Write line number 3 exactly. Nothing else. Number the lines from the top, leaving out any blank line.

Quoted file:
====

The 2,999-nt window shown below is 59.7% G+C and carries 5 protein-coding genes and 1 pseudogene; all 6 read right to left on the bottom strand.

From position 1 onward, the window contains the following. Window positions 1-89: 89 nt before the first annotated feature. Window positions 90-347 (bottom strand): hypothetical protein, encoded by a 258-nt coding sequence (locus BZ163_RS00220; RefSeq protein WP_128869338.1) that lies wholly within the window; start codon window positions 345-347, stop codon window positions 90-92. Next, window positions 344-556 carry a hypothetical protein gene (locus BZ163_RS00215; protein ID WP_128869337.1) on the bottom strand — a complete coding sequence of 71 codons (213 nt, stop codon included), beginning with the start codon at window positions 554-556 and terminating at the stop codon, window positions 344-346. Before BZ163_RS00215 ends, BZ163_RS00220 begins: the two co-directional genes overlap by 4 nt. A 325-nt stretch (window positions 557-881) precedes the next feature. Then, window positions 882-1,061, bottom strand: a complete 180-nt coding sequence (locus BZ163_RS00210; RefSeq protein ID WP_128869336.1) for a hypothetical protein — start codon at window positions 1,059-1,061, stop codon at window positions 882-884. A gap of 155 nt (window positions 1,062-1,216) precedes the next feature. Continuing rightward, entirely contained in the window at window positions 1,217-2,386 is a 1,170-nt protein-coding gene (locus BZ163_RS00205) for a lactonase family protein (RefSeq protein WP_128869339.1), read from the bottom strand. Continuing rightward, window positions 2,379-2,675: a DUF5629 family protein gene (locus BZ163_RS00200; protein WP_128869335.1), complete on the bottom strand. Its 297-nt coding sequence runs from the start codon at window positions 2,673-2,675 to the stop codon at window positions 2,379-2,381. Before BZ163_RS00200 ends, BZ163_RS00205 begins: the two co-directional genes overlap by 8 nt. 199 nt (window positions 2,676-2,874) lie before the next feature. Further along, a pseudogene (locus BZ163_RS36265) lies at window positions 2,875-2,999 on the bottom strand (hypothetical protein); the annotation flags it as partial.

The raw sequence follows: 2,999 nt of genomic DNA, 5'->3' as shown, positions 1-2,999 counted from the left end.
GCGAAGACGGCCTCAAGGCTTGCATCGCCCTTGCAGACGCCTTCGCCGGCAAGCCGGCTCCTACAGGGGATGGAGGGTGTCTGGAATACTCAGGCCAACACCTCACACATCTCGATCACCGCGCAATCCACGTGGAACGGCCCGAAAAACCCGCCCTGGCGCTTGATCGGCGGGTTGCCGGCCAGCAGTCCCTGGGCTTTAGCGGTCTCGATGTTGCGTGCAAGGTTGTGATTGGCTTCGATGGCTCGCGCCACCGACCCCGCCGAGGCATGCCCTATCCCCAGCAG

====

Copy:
The raw sequence follows: 2,999 nt of genomic DNA, 5'->3' as shown, positions 1-2,999 counted from the left end.